Top Ways the Tax Law Impacts Nonprofits

TGRC Tax presentation

Timothy A. Clark, Managing Director UST and Wealth Strategies Advisor at U.S. Trust speaks to nonprofit professionals at the Texas Grants Resource Center

Many of the changes to the federal tax code (passed at the end of 2017) have taken effect this year. This month, the Texas Grants Resource Center (TGRC) had a primer on how these changes might influence the work of nonprofit organizations.

Timothy A. Clark, Managing Director UST and Wealth Strategies Advisor at U.S. Trust and Amber Carden, Senior Vice President and Private Client Advisor at U.S. Trust/Bank of America Private Wealth Management spoke to nonprofit professionals at the TGRC to help guide their mission-driven work through the maze of tax changes.

Some of the top tax law changes that might impact nonprofits are:

  • The adjusted gross income limitation on cash contributions to public charities, including donor advised funds, was increased from 50 to 60 percent;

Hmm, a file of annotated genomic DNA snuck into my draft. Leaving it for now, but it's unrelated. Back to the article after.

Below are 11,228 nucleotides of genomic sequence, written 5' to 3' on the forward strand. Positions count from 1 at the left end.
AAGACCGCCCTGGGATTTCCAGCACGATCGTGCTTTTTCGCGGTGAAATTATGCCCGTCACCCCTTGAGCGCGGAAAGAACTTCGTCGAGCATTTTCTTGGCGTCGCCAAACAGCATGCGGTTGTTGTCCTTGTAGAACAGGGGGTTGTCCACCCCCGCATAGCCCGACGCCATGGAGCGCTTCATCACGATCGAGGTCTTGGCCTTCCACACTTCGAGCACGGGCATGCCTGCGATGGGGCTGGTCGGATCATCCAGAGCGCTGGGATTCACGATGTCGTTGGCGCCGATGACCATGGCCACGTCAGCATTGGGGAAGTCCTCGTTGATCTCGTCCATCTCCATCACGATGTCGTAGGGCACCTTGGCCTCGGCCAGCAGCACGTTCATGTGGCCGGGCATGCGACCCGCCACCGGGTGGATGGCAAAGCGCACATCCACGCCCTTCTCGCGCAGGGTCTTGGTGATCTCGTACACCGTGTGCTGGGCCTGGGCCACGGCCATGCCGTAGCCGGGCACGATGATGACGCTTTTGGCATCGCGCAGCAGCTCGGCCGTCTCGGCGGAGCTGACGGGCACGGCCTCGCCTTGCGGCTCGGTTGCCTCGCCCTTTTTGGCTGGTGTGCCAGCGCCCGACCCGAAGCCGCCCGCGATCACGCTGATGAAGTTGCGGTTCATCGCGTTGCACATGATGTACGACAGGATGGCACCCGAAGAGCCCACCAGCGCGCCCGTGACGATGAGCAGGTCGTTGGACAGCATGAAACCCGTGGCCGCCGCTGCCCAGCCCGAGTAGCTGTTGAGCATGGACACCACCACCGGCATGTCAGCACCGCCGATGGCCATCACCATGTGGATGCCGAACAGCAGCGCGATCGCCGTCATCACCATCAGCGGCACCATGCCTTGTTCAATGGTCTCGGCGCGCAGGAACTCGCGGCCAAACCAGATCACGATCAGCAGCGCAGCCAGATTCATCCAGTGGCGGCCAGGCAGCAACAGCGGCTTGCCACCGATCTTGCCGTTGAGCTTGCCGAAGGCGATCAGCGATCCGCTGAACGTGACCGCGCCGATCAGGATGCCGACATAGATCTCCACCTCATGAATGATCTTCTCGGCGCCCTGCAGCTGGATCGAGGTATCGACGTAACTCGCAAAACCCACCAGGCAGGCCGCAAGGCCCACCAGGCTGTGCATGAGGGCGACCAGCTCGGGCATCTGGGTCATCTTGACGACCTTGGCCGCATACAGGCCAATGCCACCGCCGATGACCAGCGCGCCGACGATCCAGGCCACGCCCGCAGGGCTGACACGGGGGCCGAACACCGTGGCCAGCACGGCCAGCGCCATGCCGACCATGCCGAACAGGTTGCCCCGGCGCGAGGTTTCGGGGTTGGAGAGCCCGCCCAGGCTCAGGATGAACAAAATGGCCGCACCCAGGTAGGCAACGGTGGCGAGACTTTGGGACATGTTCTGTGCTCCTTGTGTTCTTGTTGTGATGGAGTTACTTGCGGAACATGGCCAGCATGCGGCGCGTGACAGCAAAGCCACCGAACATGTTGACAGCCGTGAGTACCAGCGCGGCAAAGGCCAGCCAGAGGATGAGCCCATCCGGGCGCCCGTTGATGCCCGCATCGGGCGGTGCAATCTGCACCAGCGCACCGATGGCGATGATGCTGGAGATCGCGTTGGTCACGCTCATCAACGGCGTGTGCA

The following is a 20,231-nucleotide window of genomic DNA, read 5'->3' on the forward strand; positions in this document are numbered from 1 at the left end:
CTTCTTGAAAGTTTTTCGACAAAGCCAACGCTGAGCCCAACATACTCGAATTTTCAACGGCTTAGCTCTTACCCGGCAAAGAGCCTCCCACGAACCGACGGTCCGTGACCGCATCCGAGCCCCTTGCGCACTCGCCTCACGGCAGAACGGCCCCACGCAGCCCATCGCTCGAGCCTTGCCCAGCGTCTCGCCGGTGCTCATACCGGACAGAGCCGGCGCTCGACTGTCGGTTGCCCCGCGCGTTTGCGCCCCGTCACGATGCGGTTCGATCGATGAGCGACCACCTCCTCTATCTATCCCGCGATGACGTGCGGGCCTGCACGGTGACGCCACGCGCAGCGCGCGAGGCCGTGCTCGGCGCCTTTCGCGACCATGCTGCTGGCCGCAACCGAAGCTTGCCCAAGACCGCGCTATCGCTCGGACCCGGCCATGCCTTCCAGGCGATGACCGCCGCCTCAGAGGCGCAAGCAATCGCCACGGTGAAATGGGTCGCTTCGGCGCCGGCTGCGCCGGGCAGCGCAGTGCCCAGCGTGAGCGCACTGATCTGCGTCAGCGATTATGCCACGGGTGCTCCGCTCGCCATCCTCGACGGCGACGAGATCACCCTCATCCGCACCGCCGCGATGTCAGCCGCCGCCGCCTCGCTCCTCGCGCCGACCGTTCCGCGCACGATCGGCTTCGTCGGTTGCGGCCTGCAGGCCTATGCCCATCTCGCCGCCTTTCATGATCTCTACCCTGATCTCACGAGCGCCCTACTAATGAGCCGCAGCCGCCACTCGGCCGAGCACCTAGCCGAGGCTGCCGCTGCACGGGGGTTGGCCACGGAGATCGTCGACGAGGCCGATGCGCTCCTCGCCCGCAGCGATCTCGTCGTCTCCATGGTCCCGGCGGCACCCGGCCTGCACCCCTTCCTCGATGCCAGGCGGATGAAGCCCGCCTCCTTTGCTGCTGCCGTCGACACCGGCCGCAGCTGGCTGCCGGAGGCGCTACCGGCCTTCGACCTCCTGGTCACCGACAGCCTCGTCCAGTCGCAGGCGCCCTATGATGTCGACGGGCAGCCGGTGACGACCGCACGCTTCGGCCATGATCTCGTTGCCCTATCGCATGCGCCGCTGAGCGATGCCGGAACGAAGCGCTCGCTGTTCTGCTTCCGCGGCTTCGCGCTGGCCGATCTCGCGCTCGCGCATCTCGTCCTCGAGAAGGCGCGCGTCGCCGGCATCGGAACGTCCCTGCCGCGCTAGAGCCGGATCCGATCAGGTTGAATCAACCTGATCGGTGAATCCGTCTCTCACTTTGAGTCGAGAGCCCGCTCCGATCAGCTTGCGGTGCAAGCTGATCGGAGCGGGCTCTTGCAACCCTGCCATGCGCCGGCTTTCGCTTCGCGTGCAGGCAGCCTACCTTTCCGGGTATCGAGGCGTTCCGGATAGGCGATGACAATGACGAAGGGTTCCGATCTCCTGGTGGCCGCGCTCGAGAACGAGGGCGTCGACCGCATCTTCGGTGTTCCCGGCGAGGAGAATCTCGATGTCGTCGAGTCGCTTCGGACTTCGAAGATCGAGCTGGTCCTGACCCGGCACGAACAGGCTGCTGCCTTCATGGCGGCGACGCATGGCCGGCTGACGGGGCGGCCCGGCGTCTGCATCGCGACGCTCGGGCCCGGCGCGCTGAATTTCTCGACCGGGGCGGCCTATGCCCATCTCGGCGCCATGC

• Standard deduction increased from $12,700 to $24,000 for those filing Married-Joint;
  • Pease limitations were repealed (phase-out of itemized deductions no longer applicable).

Will these changes lead to more or less charitable giving? Conventional wisdom suggests that an increase in the standard deduction (for example) means fewer people will itemize deductions, meaning fewer people will be able to take the federal income tax charitable deduction.

However, Americans have been making charitable gifts since before there was even a tax code. Also the data shows that Americans give to nonprofits because they are charitable (not necessarily for a tax incentive). This was one the biggest take-aways from the presentation: nonprofits should keep appealing to donors’ sense of going good – this sense is generally a higher motivator than tax incentives.

 

 

Image: Erler

IMPORTANT:  This presentation is designed to provide general information about ideas and strategies. It is for discussion purposes only since the availability and effectiveness of any strategy are dependent upon your individual facts and circumstances. Always consult with your independent attorney, tax advisor, investment manager, and insurance agent for final recommendations and before changing or implementing any financial, tax, or estate planning strategy.
 
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